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At 34, Adrian Cheng is one of the but to make sure we remain a market leader we need to world’s youngest billionaires and the third-generation heir to one of Asia’s most influential family-owned conglomerates.The dynasty owns a portfolio of companies including the Hong Kong-listed New World Development, one of the Far East’s biggest retail shopping mall and real estate businesses. In 2014 it was announced that the family’s jewellery business, Chow Tai Fook, had acquired the US diamond brand, Hearts On Fire.

Chow Tai Fook dominates China’s jewellery scene but you’re not exactly resting on your laurels. What’s next for the business?

We’re taking an aggressive approach and plan to open 200 new Chow Tai Fook stores in 2015, predominantly in Mainland China, but also in Korea and the Middle East. We know we have great brand awareness in Greater China be recognised internationally too. Part of the reason for acquiring Hearts On Fire last year was to help us capitalise on the expected growth in the gem-set and diamond market in China.

Tell us more about your acquisition of Hearts On Fire.

Hearts On Fire jewellery is extremely popular in the US, not only because the brand produces beautiful and unique diamond pieces but also because it has gained a loyal following among Hollywood celebrities. Every diamond
has been carefully selected from less than one-tenth of one percent of the world’s rough diamonds before being handcrafted into a perfectly symmetrical cut that reveals a blazing heart and arrow pattern.We have already opened our flagship Hearts On Fire store in Shanghai and we will role these out across China’s tier one and tier two cities in 2015, as well as in Hong Kong and Macau.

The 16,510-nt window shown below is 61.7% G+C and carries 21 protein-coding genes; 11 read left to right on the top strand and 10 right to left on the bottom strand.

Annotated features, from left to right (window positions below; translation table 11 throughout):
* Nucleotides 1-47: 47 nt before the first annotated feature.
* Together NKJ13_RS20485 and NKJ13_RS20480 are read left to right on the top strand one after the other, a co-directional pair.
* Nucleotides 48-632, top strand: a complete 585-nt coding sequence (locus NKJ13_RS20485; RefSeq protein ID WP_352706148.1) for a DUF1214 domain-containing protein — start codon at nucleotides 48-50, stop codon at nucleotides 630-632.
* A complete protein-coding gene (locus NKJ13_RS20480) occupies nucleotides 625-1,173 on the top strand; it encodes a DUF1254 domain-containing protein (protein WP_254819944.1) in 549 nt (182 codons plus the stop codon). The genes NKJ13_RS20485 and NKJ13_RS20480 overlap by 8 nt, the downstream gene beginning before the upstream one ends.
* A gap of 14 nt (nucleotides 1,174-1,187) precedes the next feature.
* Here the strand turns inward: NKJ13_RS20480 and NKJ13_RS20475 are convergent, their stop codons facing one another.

What prompted the acquisition?

We saw it as a medium to long-term strategy for Chow Tai Fook that would help us align ourselves quickly with likely changes in market tastes.The popularity of gem-set jewellery in China has increased significantly, growing from 25% to 30% of our business last year. Previously we had focused on gold. In China our aim is to appeal to the female professional between the ages of 25 and 45 who have sophisticated tastes and can make the decision to buy their own jewellery. China has a very high female working population and, now more than ever, they can afford their own luxury items. Obviously we will also be appealing to Asia’s huge bridal market.

How is Chow Tai Fook meeting the ever-evolving demands of its consumers?
We segment the market so we can provide a tailored service to each level of customer. For our ultra-VIP clients, who have spent more than one million RMB per piece, we often fly them to Paris to view collections or introduce them directly to our top artisans.They are looking for unique pieces that they won’t find anyone else wearing so we are constantly searching for new materials and pushing the boundaries of jewellery design. Our high-end consumers are increasingly interested in gem-set so we are delivering on this with the acquisition of Hearts On Fire.

How is Chow Tai Fook driving online sales?